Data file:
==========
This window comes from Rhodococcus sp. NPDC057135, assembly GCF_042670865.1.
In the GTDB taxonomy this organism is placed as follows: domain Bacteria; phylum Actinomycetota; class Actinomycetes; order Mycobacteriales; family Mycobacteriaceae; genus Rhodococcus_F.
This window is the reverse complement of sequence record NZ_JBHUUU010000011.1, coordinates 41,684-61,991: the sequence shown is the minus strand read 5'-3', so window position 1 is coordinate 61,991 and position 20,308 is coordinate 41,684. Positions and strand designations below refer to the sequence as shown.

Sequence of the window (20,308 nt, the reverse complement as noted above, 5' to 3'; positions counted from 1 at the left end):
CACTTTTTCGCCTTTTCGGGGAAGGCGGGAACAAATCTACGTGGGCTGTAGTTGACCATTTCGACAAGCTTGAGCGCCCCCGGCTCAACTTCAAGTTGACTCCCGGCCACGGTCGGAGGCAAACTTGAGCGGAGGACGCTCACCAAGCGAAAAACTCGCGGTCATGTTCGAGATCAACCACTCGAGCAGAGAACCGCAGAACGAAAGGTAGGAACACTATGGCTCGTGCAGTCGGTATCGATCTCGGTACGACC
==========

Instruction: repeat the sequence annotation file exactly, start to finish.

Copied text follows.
This window comes from Rhodococcus sp. NPDC057135, assembly GCF_042670865.1.
In the GTDB taxonomy this organism is placed as follows: domain Bacteria; phylum Actinomycetota; class Actinomycetes; order Mycobacteriales; family Mycobacteriaceae; genus Rhodococcus_F.
This window is the reverse complement of sequence record NZ_JBHUUU010000011.1, coordinates 41,684-61,991: the sequence shown is the minus strand read 5'-3', so window position 1 is coordinate 61,991 and position 20,308 is coordinate 41,684. Positions and strand designations below refer to the sequence as shown.

Sequence of the window (20,308 nt, the reverse complement as noted above, 5' to 3'; positions counted from 1 at the left end):
CACTTTTTCGCCTTTTCGGGGAAGGCGGGAACAAATCTACGTGGGCTGTAGTTGACCATTTCGACAAGCTTGAGCGCCCCCGGCTCAACTTCAAGTTGACTCCCGGCCACGGTCGGAGGCAAACTTGAGCGGAGGACGCTCACCAAGCGAAAAACTCGCGGTCATGTTCGAGATCAACCACTCGAGCAGAGAACCGCAGAACGAAAGGTAGGAACACTATGGCTCGTGCAGTCGGTATCGATCTCGGTACGACC